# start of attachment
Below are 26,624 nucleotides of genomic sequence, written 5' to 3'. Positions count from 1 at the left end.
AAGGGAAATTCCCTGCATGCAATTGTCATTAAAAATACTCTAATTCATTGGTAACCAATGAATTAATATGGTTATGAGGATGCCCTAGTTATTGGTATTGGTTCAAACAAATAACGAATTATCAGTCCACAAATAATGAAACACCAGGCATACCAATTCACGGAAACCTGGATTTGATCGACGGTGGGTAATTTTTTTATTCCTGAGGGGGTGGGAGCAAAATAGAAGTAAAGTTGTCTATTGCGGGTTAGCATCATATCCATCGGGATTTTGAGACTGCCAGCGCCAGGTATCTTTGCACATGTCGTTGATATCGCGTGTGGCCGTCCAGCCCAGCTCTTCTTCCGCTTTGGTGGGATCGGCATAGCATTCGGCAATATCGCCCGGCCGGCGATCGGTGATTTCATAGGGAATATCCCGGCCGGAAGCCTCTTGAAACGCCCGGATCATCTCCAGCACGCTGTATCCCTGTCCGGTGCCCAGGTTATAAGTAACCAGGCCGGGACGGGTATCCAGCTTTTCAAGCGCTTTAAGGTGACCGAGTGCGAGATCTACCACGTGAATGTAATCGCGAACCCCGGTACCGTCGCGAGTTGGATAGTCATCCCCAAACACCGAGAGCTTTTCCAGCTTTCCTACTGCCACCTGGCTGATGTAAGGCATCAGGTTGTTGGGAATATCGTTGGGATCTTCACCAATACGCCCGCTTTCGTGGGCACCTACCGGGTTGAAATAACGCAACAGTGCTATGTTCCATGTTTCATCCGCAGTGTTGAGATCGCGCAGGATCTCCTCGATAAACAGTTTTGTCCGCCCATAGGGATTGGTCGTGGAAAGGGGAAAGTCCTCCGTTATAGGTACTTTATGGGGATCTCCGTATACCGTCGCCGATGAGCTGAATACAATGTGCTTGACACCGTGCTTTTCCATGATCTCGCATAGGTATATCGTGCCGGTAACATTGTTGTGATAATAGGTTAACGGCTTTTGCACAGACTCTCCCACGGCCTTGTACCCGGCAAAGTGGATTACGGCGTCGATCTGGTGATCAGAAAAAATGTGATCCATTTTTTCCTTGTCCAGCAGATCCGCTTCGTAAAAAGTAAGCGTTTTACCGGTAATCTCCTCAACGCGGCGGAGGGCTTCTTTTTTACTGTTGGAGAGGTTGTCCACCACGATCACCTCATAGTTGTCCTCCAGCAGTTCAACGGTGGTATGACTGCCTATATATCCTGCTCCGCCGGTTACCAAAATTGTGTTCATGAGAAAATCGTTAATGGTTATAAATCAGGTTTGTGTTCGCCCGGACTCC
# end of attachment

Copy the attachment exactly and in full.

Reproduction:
Below are 26,624 nucleotides of genomic sequence, written 5' to 3'. Positions count from 1 at the left end.
AAGGGAAATTCCCTGCATGCAATTGTCATTAAAAATACTCTAATTCATTGGTAACCAATGAATTAATATGGTTATGAGGATGCCCTAGTTATTGGTATTGGTTCAAACAAATAACGAATTATCAGTCCACAAATAATGAAACACCAGGCATACCAATTCACGGAAACCTGGATTTGATCGACGGTGGGTAATTTTTTTATTCCTGAGGGGGTGGGAGCAAAATAGAAGTAAAGTTGTCTATTGCGGGTTAGCATCATATCCATCGGGATTTTGAGACTGCCAGCGCCAGGTATCTTTGCACATGTCGTTGATATCGCGTGTGGCCGTCCAGCCCAGCTCTTCTTCCGCTTTGGTGGGATCGGCATAGCATTCGGCAATATCGCCCGGCCGGCGATCGGTGATTTCATAGGGAATATCCCGGCCGGAAGCCTCTTGAAACGCCCGGATCATCTCCAGCACGCTGTATCCCTGTCCGGTGCCCAGGTTATAAGTAACCAGGCCGGGACGGGTATCCAGCTTTTCAAGCGCTTTAAGGTGACCGAGTGCGAGATCTACCACGTGAATGTAATCGCGAACCCCGGTACCGTCGCGAGTTGGATAGTCATCCCCAAACACCGAGAGCTTTTCCAGCTTTCCTACTGCCACCTGGCTGATGTAAGGCATCAGGTTGTTGGGAATATCGTTGGGATCTTCACCAATACGCCCGCTTTCGTGGGCACCTACCGGGTTGAAATAACGCAACAGTGCTATGTTCCATGTTTCATCCGCAGTGTTGAGATCGCGCAGGATCTCCTCGATAAACAGTTTTGTCCGCCCATAGGGATTGGTCGTGGAAAGGGGAAAGTCCTCCGTTATAGGTACTTTATGGGGATCTCCGTATACCGTCGCCGATGAGCTGAATACAATGTGCTTGACACCGTGCTTTTCCATGATCTCGCATAGGTATATCGTGCCGGTAACATTGTTGTGATAATAGGTTAACGGCTTTTGCACAGACTCTCCCACGGCCTTGTACCCGGCAAAGTGGATTACGGCGTCGATCTGGTGATCAGAAAAAATGTGATCCATTTTTTCCTTGTCCAGCAGATCCGCTTCGTAAAAAGTAAGCGTTTTACCGGTAATCTCCTCAACGCGGCGGAGGGCTTCTTTTTTACTGTTGGAGAGGTTGTCCACCACGATCACCTCATAGTTGTCCTCCAGCAGTTCAACGGTGGTATGACTGCCTATATATCCTGCTCCGCCGGTTACCAAAATTGTGTTCATGAGAAAATCGTTAATGGTTATAAATCAGGTTTGTGTTCGCCCGGACTCC